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Florida Highway Patrol urges drivers to ‘move over’

January 10, 2019
Lehigh Acres Citizen

Being a trooper for the Florida Highway Patrol is a dangerous job, with the toughest part, perhaps, being avoiding oncoming vehicles during a traffic stop.

FHP is reminding drivers of that danger - and a state law that requires vehicles to "move over."

Motorists in Florida are required to move over a lane for emergency and service vehicles stopped along the roadway.

Using fiery crash video, FHP?spokesperson Lt. Gregory Bueno on Wednesday highlighted the reason the Florida Department of Highway Safety and Motor Vehicles designates January as Move Over Month.

The dash cam footage showed a November crash officials say was caused by a motorist who failed to move over, resulting in injury to an FHP trooper.

"Our purpose is to remind people there is a move-over law and it is intended to protect our first responders and service workers because they perform a critical service and they do it on the side of the road," Bueno said. "It's preventative. It's about making the good choice, being alert and responsible and move over."

In that Nov. 5 incident, Trooper Richard Verbiest stopped behind a disabled motorist on the inside paved shoulder of southbound I-75 at mile marker 134 when a vehicle swerved onto the paved shoulder and struck the guardrail along with the rear portion of the stopped FHP vehicle.

The crash resulted in serious injury to the driver and minor injury to Verbiest, who still was able to rescue the driver and drag him to safety.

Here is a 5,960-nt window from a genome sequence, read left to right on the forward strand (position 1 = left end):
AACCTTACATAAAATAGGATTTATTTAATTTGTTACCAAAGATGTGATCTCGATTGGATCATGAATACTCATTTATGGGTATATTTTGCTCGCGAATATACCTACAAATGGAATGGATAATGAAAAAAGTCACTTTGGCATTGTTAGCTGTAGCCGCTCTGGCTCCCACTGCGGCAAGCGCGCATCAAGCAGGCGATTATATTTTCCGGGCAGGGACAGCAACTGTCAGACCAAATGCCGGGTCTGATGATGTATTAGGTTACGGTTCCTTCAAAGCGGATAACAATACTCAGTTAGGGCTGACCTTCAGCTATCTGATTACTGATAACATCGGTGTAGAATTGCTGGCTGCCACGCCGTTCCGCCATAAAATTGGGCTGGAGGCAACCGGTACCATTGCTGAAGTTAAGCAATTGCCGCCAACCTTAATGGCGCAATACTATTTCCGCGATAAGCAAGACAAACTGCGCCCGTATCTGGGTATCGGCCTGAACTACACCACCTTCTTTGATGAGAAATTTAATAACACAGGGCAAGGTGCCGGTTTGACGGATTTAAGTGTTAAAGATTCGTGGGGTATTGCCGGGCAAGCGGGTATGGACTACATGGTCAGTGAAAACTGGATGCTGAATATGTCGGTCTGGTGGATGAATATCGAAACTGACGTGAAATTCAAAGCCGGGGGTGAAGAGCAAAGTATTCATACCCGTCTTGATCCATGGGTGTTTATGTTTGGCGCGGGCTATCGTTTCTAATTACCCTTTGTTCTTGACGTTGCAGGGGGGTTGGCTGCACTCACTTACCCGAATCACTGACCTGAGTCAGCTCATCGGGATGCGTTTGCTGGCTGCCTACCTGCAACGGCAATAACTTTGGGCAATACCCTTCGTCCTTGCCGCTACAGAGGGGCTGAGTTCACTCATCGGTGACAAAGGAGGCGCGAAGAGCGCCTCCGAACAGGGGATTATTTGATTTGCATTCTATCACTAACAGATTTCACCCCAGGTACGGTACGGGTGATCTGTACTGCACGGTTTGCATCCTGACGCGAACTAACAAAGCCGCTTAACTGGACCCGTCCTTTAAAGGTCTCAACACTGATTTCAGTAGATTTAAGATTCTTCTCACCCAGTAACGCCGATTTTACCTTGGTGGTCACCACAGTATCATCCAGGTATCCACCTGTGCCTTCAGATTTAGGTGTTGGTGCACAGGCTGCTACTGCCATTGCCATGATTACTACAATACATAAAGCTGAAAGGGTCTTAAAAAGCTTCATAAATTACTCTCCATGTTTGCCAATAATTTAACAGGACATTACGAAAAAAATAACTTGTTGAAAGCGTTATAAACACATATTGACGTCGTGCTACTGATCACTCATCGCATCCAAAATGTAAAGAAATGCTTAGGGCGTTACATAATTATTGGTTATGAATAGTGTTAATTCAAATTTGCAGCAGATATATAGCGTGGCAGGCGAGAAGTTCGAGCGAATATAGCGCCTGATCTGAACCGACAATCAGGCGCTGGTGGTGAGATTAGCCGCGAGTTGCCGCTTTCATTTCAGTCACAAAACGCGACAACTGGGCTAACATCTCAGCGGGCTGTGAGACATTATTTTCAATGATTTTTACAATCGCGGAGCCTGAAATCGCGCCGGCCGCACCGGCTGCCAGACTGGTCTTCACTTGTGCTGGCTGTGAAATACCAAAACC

The disabled motorist escaped injury.

"It could have been a lot worse and you can see how dangerous it could be in the video," Bueno said. "If he had gotten out of the car a second earlier, he could have been killed."

Bueno said in 2018 there were 231 crashes that resulted from a failure to move over and more than 17,000 citations handed out for violations.

He added that there are many more instances weren't reported.

"We all have our own stories and a lot of us have been hit and have numerous stories of near misses," Bueno said. "Just because it resulted in a crash doesn't speak for how often a violation occurs. That's why the numbers we gave were low."

The Florida move over law says when approaching a stopped emergency vehicle on a multiple-lane highway, that vehicle must vacate the lane closest to the emergency vehicle. If traffic congestion prevents a safe lane change, the vehicle is required to reduce its speed by 20 mph below the posted speed limit.

According to state statutes, a violation will result in three points on your license and a fine of $161 for a moving violation.

It can also result in an increase in your auto insurance.

 
 

 

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